2. Giuseppe Enrici @ 14 minutes 23 seconds
3. Enea Dal Fiume @ 32 minutes 53 seconds

Alfonsina also did well enough in the fourth stage into Naples, coming in fifty-sixth, 2 hours 21 minutes behind Adriano Zanaga, the stage winner. Gay still had a healthy 16-minute lead over Giuseppe Enrici.

On stage 7, considered the pivotal stage of the race, things tightened up considerably. As the Giro moved north from Foggia, Gay lost 12 minutes on the 304-kilometer stage that finished in L'Aquila. Gay, more of a passista (a man who can roll a big gear on the flats), attacked on the climb to Macerone and when he ran out of gas, was overhauled by the climbers. He lost 17 minutes, 25 seconds that say.

The General Classification now stood thus:
1. Giuseppe Enrici
2. Federico Gay @ 1 minute 8 seconds
3. Angioli Gabrielli @ 1 hour 13 minutes 25 seconds
4. Secondo Martinetto @ 1 hour 16 minutes 47 seconds

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Undated photo of Alfonsina StradaIt was in stage 8, from L'Aquila to Perugia that both Strada’s and Gay’s fortunes shifted. Before the stage, Enrici and Gay were nearly tied. The day’s weather was horrific. Hard rain and powerful winds lashed the riders. Gay lost 40 minutes and the stage winner and race leader Giuseppe Enrici assumed an ironclad grip on the lead.

Strada suffered numerous falls and flat tires. Remember, Italian pre-war roads in Southern Italy were almost impassable when it rained. She arrived well after the cutoff time in Perugia after completing 296- kilometer stage. The judges had a fierce argument as to whether she should be allowed to continue, considering her bad luck and courageous riding. She had broken her handlebars in one crash and had used a piece of broken broomstick to make the repair. The disqualifiers won out and Strada was no longer an official classified rider in the 1924 Giro.

But Columbo, still very conscious of the publicity Strada gave the race, let her continue riding, even going so far as to pay for her room and board.  I can’t see Henri Desgrange ever considering letting a non-competitive rider complete the Tour after being disqualified. Desgrange wanted his Tour de France pure and nearly impossible to complete.

When Strada came into Fiume at the end of the tenth stage, she was hurt and crying after a bad crash. The cheering crowds lifted her from her bike. Enrici added almost 9 minutes to his lead over Gay.

Enrici’s foot now became infected, causing him terrible suffering. He could ride, but he could not walk on the sore foot. Yet, he maintained his lead to the end, winning his only Giro.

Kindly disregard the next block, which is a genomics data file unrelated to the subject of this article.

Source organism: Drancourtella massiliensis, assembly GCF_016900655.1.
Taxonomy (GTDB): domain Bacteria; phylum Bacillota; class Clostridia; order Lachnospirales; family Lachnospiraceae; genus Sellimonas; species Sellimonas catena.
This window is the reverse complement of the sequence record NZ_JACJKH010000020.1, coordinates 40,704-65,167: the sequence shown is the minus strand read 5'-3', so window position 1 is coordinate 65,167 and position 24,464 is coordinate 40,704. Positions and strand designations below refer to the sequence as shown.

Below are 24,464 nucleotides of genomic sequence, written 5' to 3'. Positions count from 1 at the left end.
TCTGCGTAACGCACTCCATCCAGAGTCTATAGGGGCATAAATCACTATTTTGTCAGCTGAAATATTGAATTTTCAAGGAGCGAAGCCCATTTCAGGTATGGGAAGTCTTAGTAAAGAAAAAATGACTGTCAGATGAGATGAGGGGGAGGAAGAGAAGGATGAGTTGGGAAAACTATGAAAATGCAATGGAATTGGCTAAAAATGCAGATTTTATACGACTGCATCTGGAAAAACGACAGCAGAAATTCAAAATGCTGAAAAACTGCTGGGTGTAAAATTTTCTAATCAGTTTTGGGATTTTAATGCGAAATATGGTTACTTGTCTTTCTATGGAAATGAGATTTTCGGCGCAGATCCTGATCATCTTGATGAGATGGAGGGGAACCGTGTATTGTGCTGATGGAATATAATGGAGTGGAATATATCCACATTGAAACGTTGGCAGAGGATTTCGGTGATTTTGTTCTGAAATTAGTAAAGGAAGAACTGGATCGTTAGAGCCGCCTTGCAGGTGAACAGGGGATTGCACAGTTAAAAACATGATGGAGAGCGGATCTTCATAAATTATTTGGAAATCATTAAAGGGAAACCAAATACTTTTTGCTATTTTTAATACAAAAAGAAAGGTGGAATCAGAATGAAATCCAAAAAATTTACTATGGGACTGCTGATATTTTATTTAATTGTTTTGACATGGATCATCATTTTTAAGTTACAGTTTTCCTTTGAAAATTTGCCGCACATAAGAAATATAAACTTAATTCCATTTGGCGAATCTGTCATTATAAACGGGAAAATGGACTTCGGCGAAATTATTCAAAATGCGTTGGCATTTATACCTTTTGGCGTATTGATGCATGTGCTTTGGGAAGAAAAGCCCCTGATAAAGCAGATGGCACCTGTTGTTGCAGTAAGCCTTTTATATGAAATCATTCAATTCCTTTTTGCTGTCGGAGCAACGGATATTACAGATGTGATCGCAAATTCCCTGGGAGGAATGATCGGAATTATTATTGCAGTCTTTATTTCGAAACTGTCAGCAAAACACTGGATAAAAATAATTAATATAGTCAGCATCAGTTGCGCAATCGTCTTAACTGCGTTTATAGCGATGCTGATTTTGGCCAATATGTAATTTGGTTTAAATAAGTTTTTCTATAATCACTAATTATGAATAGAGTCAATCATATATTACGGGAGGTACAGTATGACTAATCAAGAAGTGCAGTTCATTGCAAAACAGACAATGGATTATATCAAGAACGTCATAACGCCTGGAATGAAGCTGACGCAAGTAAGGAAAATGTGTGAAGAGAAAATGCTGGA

Strada ended up making it all the way to Milan, riding all 3,610 kilometers. She finished 38 hours behind Enrici, not bad when the last classified finisher, Telesforo Benaglia was thirty-eighth, over 20 hours behind. Strada was never allowed to ride the Giro again although she continued to compete all over Europe. In her time, she must have been quite the celebrity. The famous Italian writer Dino Buzzoti wrote that when he was a boy riding in a park in Milan, he saw Alfonsina riding and managed to stay with her for 2 laps before "exploding". He said that after that she shot off down the path like an arrow.

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Let's raise a glass to Alfonsina, a courageous and fine athlete who only wanted to ride and race her bike. She rode in an era of single-speed bikes where competing in races of staggering length in a country with often abominable roads was the standard for all.  It's a shame she was born 60 years too soon.

It's also a shame that the 1924 Giro didn’t have Belloni and Girardengo racing against obviously in-form riders Enrici and Gay.

1924 Giro d’Italia final General Classification
1. Giuseppe Enrici 143 hours 43 minutes 37 seconds
2. Federico Gay @ 58 minutes 21 seconds
3. Angiolo Gabrielli @ 1 hour 56 minutes 53 seconds
4. Secondo Martinetto @ 2 hours 13 minutes 51 seconds
5. Enea Dal Fiume @ 2 hours 19 minutes
Alfonsina Morini Strada @ 38 hours

It should be noted in passing that winner Enrici was born in Pittsburgh, Pennsylvania, and his family at some point moved back to Piemonte in northern Italy. This must have earned him American citizenship. Is Enrici really the first American racer to win a Grand Tour?